MARQUETTE - High winds ripped across the Upper Peninsula Sunday night, causing power outages to more than 1,000 Upper Peninsula Power Company customers in 32 different areas.
This morning, the majority of those customers remaining without power were located in the Ishpeming area.
Ishpeming Public Schools closed down its middle/high school complex due to the lack of power, though students attending Birchview Elementary School still attended class today. Also canceled were two Young 5 and kindergarten classes. At St. John's Parish, an early childhood program and a nursing class were cancelled.
A tree lays on the ground near the Sugarloaf Villas in Marquette this morning after being snapped in half by high winds, which peaked between 40 to 45 mph in most areas across the Upper Peninsula. (Journal photo by Adelle Whitefoot)
As of 10 a.m. today, 482 Ishpeming, 15 Gwinn and 70 Republic customers were still without power, along with a handful in Negaunee, Escanaba and Champion and areas in the western Upper Peninsula.
UPPCO released a statement this morning cautioning customers that power restoration may take some time.
"The wind is expected to abate somewhat later in the day. However, many UPPCO restoration crews worked through the night and will be unavailable to assist in restoration for several hours while they take a mandatory break to ensure they can work on high voltage lines safely," the statement said. "Wisconsin Public Service is sending some crews to assist. UPPCO hopes to get service restored to most customers by sometime this evening, depending on how many new outages occur during the day. Progress will be slow since most of the outages are scattered throughout the eastern service area and involve a small number of customers."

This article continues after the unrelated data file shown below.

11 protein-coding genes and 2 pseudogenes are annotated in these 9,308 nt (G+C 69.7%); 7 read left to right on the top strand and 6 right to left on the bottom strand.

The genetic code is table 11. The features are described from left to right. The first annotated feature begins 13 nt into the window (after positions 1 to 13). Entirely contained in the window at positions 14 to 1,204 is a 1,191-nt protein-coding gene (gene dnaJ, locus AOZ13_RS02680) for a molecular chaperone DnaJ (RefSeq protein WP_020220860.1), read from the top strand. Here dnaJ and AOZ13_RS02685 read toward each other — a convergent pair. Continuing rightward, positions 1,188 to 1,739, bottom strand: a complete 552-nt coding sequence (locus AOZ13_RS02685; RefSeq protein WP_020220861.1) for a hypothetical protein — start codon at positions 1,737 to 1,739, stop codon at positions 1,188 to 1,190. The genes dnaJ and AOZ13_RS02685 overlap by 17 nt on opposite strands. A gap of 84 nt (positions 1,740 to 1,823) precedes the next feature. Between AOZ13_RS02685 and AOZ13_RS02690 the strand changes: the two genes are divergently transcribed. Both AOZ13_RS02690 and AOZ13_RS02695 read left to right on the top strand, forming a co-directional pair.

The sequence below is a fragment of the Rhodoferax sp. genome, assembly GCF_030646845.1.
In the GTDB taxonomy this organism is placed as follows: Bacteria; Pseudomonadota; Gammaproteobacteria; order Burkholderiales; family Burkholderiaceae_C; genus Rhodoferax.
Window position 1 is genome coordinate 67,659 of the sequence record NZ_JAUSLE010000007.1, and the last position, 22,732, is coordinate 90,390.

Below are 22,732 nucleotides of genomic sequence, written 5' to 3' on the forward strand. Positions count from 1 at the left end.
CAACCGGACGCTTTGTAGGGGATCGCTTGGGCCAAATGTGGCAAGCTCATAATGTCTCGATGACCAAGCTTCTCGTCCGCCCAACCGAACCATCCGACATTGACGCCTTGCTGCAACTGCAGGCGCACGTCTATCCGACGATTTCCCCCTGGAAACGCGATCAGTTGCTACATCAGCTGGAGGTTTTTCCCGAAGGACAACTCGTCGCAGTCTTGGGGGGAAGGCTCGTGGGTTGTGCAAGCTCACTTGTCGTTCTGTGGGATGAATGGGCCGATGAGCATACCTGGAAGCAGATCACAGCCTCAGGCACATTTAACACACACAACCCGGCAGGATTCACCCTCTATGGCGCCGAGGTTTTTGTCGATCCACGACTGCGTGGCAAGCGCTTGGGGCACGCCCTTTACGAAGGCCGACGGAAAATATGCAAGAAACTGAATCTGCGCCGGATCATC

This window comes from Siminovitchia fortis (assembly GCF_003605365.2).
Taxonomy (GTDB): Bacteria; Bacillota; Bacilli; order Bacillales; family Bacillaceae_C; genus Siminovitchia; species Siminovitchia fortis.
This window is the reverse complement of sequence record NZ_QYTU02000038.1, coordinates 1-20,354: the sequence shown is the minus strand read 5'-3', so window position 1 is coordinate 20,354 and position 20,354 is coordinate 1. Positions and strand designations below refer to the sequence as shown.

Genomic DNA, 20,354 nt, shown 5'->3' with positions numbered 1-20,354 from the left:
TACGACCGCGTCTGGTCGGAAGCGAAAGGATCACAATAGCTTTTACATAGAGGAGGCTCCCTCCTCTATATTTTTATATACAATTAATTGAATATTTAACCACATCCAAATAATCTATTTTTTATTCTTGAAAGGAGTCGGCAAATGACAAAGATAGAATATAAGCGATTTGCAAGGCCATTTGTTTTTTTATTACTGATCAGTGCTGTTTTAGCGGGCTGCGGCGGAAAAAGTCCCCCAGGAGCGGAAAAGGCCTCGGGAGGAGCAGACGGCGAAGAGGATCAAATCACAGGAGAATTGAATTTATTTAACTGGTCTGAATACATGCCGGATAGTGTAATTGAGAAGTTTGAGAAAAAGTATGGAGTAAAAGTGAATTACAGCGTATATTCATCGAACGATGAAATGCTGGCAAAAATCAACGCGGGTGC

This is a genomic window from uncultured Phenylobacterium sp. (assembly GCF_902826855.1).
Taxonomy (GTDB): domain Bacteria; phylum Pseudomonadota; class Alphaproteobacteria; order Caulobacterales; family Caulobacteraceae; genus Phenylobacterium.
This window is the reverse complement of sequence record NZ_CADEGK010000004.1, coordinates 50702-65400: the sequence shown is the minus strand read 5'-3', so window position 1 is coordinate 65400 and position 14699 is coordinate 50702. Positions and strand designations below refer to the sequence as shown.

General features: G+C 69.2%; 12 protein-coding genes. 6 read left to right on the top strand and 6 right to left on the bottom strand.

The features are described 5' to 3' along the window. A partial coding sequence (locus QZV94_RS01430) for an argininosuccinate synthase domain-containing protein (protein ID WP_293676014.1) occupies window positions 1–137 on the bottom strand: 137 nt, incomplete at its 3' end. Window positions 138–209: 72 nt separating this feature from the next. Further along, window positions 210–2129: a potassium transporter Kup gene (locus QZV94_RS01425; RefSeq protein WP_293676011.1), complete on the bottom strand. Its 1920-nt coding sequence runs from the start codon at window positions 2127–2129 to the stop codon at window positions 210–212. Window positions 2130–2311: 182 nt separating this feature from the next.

According to the National Weather Service station in Negaunee Township, wind gusts hit as high as 59 mph at Stannard Rock Sunday night, though much of the U.P. experienced gusts between 40 to 45 mph.
At the weather service office, wind gusts peaked at 44 mph between midnight and 1 a.m.
In the Marquette area, wind gusts were responsible for knocking down trees, one of which fell on a vehicle on Sugarloaf Avenue, according to the Marquette Police Department.
A suspected fiber optic cable break has also knocked out 9-1-1 service to Chippewa, Luce and Mackinac counties, according to Michigan State Police at the Negaunee Township post.
Sgt. Kevin Dowling said the Negaunee Regional Communication Center has been fielding 9-1-1 calls from those counties since 9 p.m. Sunday.
"The phone company has the ability to reroute those 9-1-1 calls to about anywhere you want," Dowling said. "Since their system has a break in it ... we're taking those calls and dispatching their police, fire and EMS service until they get their system up and running again."
Locally, Dowling said central dispatch has received a few calls alerting them to downed trees and power lines, but it wasn't a "real significant problem with the wind so far."
Weather service officials expected winds to have gradually died down by late morning today as a high pressure system moves in from the west, pushing out the low pressure area causing much of the windy weather.
Marquette, Houghton and Keweenaw counties remained under a wind advisory until 1 p.m. today, while Alger, Luce and Mackinac counties remained under a high wind warning.
Chippewa County remains under a flood warning until this evening, after more than 2 inches of rain caused the Pine River near Rudyard to exceed its flood stage of 17 feet.
Jackie Stark can be reached at 906-228-2500, ext. 242.